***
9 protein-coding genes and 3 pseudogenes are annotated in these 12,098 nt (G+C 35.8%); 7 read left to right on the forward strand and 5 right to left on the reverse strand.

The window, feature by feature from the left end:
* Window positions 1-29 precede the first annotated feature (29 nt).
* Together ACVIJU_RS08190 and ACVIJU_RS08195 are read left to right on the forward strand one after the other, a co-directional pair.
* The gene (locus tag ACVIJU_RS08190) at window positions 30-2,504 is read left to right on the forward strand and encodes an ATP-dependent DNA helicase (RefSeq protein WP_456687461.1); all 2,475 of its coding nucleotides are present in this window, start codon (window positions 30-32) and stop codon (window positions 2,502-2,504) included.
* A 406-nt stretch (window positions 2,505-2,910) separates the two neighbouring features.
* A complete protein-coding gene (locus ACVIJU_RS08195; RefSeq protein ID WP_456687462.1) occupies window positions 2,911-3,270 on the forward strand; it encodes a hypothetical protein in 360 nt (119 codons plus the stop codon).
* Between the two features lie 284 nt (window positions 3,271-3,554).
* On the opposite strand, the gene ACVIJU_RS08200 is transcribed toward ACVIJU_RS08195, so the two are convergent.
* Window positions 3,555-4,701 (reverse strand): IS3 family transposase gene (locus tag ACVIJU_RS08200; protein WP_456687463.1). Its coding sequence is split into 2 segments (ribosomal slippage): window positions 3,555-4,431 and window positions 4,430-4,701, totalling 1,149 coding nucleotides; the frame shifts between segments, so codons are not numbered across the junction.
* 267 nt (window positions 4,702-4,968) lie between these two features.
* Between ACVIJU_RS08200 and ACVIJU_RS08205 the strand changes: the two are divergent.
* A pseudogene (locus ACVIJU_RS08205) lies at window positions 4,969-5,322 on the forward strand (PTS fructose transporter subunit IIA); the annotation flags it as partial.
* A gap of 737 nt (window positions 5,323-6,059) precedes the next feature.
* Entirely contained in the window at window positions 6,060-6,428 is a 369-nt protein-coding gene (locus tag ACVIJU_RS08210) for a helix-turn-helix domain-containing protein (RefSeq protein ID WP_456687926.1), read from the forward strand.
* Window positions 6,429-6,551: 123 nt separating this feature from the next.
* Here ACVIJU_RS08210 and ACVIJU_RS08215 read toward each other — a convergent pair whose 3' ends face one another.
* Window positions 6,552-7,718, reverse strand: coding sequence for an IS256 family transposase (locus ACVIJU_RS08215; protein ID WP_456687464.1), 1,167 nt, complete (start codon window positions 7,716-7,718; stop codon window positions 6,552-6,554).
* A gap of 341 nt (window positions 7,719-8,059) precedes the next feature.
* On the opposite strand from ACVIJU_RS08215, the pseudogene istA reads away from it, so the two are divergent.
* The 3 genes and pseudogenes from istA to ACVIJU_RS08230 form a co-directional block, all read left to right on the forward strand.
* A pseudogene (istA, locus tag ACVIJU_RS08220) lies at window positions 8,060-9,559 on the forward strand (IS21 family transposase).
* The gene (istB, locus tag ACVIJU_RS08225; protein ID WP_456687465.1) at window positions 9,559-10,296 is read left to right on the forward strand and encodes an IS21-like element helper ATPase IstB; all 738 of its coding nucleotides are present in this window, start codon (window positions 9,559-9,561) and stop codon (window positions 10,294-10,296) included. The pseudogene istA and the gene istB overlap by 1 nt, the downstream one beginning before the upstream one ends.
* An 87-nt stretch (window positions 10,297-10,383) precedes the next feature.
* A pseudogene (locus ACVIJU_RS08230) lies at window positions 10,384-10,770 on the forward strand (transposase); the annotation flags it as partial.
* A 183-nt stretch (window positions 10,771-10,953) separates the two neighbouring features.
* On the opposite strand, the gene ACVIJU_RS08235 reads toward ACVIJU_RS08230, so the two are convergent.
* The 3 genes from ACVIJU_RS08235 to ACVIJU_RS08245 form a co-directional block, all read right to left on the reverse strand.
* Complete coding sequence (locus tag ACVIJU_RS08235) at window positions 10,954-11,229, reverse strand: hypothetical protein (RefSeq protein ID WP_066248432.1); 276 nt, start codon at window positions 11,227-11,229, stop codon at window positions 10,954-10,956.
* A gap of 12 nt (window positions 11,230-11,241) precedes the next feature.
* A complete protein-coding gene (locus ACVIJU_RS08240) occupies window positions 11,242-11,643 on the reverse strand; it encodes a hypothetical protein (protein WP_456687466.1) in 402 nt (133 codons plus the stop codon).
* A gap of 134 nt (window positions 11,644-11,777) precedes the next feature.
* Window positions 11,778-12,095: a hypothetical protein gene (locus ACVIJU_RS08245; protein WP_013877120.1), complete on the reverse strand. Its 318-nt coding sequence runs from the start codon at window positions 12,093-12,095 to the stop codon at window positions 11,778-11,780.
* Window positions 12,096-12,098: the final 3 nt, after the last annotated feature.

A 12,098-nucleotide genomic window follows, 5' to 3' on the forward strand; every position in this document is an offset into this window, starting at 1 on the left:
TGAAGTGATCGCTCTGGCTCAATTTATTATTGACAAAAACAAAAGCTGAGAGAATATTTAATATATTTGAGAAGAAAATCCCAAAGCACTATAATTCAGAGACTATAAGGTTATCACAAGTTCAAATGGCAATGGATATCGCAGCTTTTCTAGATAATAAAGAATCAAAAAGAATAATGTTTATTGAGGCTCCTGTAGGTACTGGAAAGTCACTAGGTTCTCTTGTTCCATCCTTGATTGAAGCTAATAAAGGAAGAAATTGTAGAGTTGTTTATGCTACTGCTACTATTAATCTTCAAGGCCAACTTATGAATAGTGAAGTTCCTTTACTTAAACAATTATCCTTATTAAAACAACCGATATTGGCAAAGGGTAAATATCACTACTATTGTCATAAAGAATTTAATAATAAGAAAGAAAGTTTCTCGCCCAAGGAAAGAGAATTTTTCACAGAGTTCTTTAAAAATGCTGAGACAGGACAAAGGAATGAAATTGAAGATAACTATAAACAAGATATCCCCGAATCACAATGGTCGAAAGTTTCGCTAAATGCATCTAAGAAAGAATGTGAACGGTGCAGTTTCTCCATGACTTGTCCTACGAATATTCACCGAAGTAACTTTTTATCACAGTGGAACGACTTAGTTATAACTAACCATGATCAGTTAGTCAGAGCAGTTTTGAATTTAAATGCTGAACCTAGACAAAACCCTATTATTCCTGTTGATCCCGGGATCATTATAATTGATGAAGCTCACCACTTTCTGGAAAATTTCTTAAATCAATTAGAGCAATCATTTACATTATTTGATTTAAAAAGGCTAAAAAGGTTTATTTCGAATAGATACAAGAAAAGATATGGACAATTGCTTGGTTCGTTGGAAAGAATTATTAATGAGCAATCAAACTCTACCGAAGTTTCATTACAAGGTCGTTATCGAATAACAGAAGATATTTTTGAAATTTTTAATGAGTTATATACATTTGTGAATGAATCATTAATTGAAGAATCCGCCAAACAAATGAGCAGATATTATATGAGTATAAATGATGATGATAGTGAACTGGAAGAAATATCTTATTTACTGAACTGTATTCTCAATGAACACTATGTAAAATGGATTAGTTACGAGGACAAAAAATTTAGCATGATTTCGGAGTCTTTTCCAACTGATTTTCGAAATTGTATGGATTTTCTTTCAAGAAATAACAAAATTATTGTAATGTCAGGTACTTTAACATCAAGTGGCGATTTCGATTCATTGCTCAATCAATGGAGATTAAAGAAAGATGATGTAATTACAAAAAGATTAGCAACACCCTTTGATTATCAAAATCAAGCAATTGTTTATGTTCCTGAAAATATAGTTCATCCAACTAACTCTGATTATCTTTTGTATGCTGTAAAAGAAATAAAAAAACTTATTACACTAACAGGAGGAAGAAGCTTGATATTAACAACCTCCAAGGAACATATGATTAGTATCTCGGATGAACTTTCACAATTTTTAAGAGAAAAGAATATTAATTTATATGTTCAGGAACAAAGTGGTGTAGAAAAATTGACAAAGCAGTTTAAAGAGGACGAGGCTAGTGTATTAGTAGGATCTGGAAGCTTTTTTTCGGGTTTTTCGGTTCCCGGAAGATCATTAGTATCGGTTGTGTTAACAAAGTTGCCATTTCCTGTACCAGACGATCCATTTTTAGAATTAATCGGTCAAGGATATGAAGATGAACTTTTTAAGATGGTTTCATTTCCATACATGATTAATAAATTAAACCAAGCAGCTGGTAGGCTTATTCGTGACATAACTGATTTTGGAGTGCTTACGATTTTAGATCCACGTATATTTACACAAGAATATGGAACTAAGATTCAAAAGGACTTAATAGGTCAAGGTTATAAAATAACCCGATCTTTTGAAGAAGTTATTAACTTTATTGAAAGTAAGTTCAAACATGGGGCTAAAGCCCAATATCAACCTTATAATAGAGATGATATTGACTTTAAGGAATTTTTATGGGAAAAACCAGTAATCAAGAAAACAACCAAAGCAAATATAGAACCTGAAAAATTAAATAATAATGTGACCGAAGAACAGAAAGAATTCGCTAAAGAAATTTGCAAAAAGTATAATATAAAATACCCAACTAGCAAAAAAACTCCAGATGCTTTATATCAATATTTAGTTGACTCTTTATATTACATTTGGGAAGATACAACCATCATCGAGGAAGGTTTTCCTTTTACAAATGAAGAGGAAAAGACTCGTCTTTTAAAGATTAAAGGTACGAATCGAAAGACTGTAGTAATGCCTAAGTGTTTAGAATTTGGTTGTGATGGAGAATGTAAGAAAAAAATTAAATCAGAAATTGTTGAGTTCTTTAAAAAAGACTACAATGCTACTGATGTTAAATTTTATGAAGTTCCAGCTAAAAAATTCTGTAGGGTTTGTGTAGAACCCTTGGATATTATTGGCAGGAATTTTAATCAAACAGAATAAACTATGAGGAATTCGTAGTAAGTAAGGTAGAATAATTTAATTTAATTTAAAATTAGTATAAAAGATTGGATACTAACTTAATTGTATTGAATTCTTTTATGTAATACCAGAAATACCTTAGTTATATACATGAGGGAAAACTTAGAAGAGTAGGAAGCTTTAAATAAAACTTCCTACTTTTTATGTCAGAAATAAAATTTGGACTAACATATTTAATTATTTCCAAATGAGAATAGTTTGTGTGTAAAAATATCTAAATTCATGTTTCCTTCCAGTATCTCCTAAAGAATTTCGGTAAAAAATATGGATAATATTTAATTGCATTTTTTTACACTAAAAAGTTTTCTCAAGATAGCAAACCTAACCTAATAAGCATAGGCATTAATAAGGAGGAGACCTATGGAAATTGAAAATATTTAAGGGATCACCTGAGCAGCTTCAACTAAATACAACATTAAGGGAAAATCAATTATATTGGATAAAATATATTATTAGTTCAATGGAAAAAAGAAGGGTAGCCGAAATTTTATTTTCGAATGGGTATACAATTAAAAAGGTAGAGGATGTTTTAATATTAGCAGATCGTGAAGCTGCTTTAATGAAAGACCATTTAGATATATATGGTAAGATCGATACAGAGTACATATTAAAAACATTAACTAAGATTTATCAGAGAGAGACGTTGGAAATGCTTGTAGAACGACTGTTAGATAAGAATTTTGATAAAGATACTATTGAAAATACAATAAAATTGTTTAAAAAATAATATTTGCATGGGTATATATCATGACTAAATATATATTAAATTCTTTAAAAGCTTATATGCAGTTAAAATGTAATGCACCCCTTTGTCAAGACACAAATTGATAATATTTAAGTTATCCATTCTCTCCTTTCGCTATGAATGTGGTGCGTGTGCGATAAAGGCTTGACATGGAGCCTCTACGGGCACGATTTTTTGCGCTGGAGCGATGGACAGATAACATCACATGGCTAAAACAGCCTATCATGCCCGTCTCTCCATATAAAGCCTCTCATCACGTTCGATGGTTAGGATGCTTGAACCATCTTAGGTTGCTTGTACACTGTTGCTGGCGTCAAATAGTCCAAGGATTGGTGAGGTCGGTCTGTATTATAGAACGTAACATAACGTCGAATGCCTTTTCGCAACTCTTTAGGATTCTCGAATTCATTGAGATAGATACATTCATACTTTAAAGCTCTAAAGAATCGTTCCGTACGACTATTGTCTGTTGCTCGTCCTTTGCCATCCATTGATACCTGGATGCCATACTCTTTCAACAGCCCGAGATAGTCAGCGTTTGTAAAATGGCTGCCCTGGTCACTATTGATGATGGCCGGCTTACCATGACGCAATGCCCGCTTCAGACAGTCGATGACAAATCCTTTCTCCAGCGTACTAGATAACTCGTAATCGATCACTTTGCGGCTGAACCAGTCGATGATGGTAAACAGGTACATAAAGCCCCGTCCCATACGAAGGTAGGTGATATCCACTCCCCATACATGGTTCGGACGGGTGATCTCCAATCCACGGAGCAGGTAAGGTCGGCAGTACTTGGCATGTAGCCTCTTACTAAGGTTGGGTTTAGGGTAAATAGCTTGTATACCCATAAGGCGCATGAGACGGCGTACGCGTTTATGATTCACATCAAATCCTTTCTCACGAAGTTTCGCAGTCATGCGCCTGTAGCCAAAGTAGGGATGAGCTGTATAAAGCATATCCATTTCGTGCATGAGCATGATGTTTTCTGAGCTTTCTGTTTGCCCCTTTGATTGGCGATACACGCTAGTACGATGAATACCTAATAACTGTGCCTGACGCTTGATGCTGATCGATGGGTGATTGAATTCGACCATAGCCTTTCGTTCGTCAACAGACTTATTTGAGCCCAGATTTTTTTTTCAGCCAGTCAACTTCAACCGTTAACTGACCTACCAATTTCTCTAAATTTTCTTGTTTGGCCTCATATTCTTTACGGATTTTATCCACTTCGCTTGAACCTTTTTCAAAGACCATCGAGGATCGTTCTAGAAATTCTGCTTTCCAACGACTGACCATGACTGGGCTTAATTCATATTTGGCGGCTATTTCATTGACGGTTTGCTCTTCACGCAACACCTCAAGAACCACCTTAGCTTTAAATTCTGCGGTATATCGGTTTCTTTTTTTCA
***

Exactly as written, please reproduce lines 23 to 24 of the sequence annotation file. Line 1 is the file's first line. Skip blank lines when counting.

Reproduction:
* The gene (istB, locus tag ACVIJU_RS08225; protein ID WP_456687465.1) at window positions 9,559-10,296 is read left to right on the forward strand and encodes an IS21-like element helper ATPase IstB; all 738 of its coding nucleotides are present in this window, start codon (window positions 9,559-9,561) and stop codon (window positions 10,294-10,296) included. The pseudogene istA and the gene istB overlap by 1 nt, the downstream one beginning before the upstream one ends.
* An 87-nt stretch (window positions 10,297-10,383) precedes the next feature.